We explore a farm on an agriculture tour, discovering pineapples grow on a single plant and take a year and half to form. “I’ll remember where they come from when I buy one from Tesco,” says Georgia. And Eli’s sister Jamy teaches us to cook cassava and cheese croquettes in her kitchen.

The highlight of the trip, though, is probably our time spent in Maquenque Eco-lodge up near the border with Nicaragua. We drive through lush scenery, mist hanging in the valleys, and bumpy roads lead us deep into the countryside where we abandon the car for a boat to cross the river. There are just 15 spacious wooden bungalows with little verandahs spread around a lagoon (I ignore Georgia’s comment that it’s just like CentreParcs) as well as four treehouses in the forest.

The lodge is in the heart of a vast protected reserve and is wildlife-rich. We take canoes out and join day and night hikes on trails through the forest. The list of creatures spotted is endless: howler monkeys with babies on their backs swinging through tree tops, families of raccoon-like coati, turtles, caiman, huge iguana and green and orange tree frogs. And with over 400 species the birdlife is constantly impressive, from toucans to giant red parrots.
Georgia makes friends with other kids and plays in the forest-shrouded pool and we enjoy three-course evening meals in the restaurant overlooking the water (plantain and ceviche are delicious).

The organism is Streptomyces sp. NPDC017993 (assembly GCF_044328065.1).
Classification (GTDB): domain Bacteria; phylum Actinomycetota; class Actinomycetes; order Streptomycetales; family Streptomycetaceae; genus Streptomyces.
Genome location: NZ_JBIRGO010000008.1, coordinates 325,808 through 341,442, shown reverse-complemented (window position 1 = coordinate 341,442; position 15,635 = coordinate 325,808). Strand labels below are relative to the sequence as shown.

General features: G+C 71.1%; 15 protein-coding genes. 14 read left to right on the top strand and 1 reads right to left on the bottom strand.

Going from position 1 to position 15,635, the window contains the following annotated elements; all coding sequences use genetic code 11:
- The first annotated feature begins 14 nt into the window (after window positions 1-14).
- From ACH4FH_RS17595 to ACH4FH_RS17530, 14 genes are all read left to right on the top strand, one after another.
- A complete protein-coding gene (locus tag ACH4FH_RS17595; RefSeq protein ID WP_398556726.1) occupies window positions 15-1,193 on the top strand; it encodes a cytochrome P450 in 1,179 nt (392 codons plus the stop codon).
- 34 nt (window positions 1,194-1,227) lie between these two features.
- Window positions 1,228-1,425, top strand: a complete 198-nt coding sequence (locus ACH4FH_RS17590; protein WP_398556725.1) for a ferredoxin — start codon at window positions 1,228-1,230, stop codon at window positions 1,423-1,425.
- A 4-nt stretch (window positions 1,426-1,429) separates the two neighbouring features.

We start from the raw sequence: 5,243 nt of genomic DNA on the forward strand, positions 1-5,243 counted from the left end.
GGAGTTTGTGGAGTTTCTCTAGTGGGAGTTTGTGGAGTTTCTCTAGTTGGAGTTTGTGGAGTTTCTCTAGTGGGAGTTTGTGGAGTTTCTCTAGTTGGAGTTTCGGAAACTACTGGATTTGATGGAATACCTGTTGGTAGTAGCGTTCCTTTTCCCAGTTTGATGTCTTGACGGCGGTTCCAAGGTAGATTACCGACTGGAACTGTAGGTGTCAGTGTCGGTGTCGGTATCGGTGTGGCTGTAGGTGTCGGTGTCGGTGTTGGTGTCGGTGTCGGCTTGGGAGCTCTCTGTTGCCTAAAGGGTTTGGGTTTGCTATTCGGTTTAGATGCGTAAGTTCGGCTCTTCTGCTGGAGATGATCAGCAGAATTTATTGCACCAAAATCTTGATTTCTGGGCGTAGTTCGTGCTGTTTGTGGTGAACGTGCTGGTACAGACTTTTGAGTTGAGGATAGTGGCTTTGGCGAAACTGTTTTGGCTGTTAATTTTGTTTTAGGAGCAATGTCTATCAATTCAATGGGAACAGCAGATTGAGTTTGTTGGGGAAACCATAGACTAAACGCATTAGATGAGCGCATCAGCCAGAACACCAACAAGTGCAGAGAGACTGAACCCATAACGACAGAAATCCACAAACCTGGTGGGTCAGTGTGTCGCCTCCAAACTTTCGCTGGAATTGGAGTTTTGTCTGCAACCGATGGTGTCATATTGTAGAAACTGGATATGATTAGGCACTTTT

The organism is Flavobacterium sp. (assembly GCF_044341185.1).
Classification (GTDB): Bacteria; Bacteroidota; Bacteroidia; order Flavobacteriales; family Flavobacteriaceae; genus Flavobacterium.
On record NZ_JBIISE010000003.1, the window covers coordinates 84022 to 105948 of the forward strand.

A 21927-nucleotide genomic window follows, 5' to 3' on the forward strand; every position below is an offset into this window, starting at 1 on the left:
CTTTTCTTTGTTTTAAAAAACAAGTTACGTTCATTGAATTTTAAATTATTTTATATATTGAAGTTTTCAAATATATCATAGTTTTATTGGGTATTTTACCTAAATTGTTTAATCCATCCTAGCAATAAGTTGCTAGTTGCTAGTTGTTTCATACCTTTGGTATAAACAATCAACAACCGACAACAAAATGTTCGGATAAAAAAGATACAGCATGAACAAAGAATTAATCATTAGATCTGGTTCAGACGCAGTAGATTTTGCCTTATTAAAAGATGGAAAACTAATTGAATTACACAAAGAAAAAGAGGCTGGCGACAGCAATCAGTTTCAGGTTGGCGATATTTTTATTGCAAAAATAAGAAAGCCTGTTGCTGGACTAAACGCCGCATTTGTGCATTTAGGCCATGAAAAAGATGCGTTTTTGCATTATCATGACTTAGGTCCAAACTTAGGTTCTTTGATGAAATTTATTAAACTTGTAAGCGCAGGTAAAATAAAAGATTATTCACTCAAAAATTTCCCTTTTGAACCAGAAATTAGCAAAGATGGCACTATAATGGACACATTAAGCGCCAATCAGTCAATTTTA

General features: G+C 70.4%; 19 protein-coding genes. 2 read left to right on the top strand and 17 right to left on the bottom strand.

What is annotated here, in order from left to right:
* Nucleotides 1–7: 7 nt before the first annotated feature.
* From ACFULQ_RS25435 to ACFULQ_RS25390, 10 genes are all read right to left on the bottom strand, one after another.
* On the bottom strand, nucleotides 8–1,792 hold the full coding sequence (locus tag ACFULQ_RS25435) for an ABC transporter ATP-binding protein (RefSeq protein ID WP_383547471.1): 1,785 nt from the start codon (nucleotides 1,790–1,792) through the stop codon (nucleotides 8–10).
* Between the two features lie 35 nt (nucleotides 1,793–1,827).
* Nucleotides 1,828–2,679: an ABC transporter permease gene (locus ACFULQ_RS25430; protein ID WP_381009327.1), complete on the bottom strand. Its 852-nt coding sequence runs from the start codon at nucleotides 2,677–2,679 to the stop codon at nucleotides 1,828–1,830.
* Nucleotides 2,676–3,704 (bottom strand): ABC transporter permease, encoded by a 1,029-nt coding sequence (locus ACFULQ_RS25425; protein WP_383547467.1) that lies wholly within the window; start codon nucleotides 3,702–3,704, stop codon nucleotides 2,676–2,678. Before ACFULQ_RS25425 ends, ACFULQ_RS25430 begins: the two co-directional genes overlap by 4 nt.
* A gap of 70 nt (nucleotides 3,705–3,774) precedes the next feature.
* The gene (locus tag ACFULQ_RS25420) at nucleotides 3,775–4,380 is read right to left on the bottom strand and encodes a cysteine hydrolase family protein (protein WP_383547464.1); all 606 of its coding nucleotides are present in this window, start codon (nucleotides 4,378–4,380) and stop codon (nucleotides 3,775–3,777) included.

Our last day comes and, wanting to leave on a high, I book us a half-day kayaking trip on Tres Amigos river. No one has ever fallen in our guide, Cristian, tells us. So it comes as much as a surprise to him as us, when 10 minutes later we’re in the water – and yes crocodiles do live here – clinging to the kayak.

We’re soon back on and although Georgia’s laughing, it takes time for my heartbeat to normalise and for thoughts of having to hide in the jungle forever if she got eaten to quieten. We return to the lodge still wet but on a high. A beer never felt so needed.

One final push and we make it to the airport on time, the car returned without damage, my niece still with me and in one piece. I loved Costa Rica. I loved the wildlife, the outdoors activity and how well it really is geared up for families. I loved having a pre-teen to sing along to Dua Lipa and Janis Joplin in the car (one for her, one for me). Though I can’t pretend I wasn’t relieved when we touched down in Gatwick and I could proudly hand her back to her parents intact, I had the best adventure. I think she did too.

The lowdown: Costa Rica

Rickshaw Travel offers tailor-made itineraries to Costa Rica, with experiences made up of three or more bite-sized trips.

A suggested 13-day Costa Rica: Pura Vida en Familia costs £2,125 per adult, £1,115 per child, flights extra. The three-day Lava Flows of Arenal Volcano costs £235pp; the two-day At Home with the Tico costs £98pp and the three-day Nature Calls costs £245pp.

Transport (either transfers or car hire) and flights extra. British Airways’ direct flight to Costa Rica from London Gatwick takes 11 hours.

For more information go to visitcostarica.com